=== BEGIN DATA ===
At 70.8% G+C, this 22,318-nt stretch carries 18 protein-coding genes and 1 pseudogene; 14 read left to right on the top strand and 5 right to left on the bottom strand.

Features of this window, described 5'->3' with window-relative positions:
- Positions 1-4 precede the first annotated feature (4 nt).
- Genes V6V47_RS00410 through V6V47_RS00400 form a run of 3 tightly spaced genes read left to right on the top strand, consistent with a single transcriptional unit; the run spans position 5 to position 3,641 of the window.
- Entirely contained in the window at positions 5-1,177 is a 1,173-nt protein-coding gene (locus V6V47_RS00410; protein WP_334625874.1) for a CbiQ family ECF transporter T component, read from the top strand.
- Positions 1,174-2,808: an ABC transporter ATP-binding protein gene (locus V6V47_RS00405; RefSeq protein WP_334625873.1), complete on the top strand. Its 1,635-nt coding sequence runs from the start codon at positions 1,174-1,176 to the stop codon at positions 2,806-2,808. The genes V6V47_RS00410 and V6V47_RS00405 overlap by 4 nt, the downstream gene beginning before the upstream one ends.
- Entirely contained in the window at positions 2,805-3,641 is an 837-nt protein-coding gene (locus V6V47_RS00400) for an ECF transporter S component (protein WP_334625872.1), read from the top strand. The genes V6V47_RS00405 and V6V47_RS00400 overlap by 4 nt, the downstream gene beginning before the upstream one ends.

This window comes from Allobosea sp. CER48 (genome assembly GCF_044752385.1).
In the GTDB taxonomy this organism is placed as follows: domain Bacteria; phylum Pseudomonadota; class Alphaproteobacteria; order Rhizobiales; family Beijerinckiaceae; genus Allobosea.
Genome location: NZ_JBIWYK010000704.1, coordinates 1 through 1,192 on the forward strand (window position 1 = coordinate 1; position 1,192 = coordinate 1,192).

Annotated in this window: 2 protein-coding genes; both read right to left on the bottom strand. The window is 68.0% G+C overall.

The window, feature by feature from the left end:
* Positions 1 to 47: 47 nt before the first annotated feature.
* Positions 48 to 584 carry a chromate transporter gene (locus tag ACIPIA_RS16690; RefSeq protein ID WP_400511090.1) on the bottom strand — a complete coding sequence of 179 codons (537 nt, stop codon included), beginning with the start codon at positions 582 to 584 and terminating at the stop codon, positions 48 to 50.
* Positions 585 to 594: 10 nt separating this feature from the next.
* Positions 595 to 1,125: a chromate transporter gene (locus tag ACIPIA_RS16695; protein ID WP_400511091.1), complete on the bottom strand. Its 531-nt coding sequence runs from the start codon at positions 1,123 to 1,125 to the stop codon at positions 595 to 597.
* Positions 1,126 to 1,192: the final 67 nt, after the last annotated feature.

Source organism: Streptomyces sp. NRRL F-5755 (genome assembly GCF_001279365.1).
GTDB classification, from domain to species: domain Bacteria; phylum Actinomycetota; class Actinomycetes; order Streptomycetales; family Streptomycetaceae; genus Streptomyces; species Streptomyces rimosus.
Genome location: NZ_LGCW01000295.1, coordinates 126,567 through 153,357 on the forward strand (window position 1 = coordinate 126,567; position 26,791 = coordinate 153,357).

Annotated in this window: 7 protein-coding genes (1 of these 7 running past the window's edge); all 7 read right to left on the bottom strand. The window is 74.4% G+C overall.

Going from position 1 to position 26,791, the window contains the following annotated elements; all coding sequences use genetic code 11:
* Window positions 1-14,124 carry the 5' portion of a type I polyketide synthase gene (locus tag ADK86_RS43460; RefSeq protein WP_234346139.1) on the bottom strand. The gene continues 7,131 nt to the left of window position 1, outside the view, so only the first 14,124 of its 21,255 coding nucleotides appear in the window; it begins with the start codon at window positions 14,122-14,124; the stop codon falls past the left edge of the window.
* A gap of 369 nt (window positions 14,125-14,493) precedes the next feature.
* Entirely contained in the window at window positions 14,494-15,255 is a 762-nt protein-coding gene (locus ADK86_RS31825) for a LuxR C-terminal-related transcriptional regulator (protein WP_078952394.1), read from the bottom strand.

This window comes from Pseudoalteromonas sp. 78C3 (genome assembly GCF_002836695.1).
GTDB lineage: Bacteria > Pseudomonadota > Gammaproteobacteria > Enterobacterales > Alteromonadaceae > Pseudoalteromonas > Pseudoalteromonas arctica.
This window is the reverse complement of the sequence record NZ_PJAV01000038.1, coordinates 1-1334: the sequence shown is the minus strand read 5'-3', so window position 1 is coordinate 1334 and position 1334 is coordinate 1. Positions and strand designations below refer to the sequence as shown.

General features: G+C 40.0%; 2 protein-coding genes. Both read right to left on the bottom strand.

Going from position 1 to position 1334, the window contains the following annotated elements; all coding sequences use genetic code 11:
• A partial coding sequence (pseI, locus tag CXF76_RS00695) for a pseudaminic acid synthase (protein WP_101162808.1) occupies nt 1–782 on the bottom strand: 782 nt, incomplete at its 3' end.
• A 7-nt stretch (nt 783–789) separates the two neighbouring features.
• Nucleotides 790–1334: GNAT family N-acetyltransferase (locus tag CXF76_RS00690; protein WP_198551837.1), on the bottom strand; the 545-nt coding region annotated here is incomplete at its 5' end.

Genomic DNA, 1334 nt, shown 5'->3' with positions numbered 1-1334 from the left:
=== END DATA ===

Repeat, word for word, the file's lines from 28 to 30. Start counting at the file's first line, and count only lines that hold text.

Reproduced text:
This window is the reverse complement of the sequence record NZ_PJAV01000038.1, coordinates 1-1334: the sequence shown is the minus strand read 5'-3', so window position 1 is coordinate 1334 and position 1334 is coordinate 1. Positions and strand designations below refer to the sequence as shown.

General features: G+C 40.0%; 2 protein-coding genes. Both read right to left on the bottom strand.

Going from position 1 to position 1334, the window contains the following annotated elements; all coding sequences use genetic code 11: